Capitol politicians have a sorry record in handling revenue windfalls, both real and imaginary.
In 2000, the state saw a one-time, $12 billion spike in revenue, thanks largely to a selling frenzy by holders of stock and stock options as a high-tech bubble burst.
Everyone knew that it was a one-time windfall, but then-Gov. Gray Davis and legislators of both parties committed two-thirds of it to permanent spending and tax cuts, leading to huge budget deficits that fueled the recall of Davis.
Six years later, with Davis successor Arnold Schwarzenegger seeking re-election, the state experienced another, albeit smaller, windfall and it, too, was quickly spent, thus worsening the state's budget deficits from the subsequent recession.
At least those revenue surges were real, although short-lived. Two years ago, as Gov. Jerry Brown and legislators faced another budget gap, they solved it on paper by assuming the state would get an extra $4 billion in revenue, extrapolated from a couple of months of higher-than- expected tax collections.
Everyone in the Capitol knew that the $4 billion was most likely bogus, but it served the politicians' expedient purpose of "balancing" an otherwise unbalanced budget and thus restoring paychecks to legislators that had been cut off because of missing a budget deadline.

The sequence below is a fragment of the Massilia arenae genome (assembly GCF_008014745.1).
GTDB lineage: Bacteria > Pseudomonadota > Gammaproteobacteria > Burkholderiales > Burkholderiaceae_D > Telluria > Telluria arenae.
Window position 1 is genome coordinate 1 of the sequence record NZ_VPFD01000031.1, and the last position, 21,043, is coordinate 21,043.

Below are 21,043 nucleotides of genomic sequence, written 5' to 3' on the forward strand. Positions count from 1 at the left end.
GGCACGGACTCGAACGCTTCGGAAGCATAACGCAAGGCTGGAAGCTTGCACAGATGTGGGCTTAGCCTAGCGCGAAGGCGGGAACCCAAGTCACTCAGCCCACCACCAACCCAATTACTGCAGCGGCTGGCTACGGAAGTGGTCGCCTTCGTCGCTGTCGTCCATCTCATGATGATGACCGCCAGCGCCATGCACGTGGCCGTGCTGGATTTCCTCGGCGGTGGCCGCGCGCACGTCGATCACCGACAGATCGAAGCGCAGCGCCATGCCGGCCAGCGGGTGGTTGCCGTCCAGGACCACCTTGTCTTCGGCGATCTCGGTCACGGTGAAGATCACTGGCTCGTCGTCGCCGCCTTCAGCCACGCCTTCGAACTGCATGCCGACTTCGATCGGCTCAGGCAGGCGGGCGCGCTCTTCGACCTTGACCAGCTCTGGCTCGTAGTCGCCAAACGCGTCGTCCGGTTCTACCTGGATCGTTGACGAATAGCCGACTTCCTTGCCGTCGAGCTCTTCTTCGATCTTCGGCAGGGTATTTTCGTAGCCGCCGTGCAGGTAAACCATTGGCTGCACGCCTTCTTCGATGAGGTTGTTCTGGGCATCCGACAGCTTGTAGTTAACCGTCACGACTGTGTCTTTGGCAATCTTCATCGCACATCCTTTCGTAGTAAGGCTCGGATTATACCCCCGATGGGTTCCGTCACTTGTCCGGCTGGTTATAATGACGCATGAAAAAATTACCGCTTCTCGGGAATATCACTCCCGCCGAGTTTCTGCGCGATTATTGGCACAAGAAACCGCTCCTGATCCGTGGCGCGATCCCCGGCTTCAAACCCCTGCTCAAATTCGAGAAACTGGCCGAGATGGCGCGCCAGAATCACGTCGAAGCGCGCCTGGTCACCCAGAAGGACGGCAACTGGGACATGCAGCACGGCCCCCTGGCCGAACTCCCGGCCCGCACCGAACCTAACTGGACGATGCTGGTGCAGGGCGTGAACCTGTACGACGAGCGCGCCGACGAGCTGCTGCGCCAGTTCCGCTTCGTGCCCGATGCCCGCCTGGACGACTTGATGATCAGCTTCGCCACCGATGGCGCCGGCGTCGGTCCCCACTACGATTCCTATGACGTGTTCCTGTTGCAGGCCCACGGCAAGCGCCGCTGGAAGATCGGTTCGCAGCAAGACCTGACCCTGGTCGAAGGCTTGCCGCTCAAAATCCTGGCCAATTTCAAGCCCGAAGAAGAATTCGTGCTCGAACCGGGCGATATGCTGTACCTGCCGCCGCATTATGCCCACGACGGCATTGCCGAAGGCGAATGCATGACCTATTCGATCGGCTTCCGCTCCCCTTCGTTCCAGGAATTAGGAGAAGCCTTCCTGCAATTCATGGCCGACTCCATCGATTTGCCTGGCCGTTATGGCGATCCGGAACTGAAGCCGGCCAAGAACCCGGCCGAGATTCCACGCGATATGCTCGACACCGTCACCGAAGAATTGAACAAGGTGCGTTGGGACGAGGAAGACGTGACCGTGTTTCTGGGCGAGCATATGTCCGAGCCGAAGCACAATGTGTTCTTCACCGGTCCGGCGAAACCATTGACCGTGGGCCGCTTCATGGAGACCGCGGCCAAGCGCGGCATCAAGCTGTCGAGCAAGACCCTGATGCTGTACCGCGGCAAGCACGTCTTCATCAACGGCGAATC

Given that history, one is not inclined to be sanguine about how Brown and legislators will handle what could be another windfall.
The state received a big bump in personal income taxes in January about $5 billion mostly from quarterly payments by high-income taxpayers.
The surge of money occurs just as legislators begin working on the 2013-14 budget that Brown submitted in January, a budget that does little or nothing to restore "safety net" health and welfare services that the Legislature's Democrats cherish.
They may be tempted, therefore, to assume that the windfall represents a permanent new level of revenue that could be used for those services, as they have in the past.
That would be a big mistake, because the windfall may be, at most, a one-time phenomenon and is more likely simply to be an acceleration of taxes that otherwise would have been received later in the year.
Personal income spiked all over the country in late 2012, largely because companies issued dividends earlier than usual to beat a federal income tax increase in January, the Wall Street Journal reported.
That bump was compounded by high-income taxpayers' taking capital gains from recent stock market increases to beat the federal tax man.
Chances are high, therefore, that the January surge in state revenue will be offset by lower collections later in the year, and if that's true, raising spending would be foolhardy although in keeping with the Capitol's history.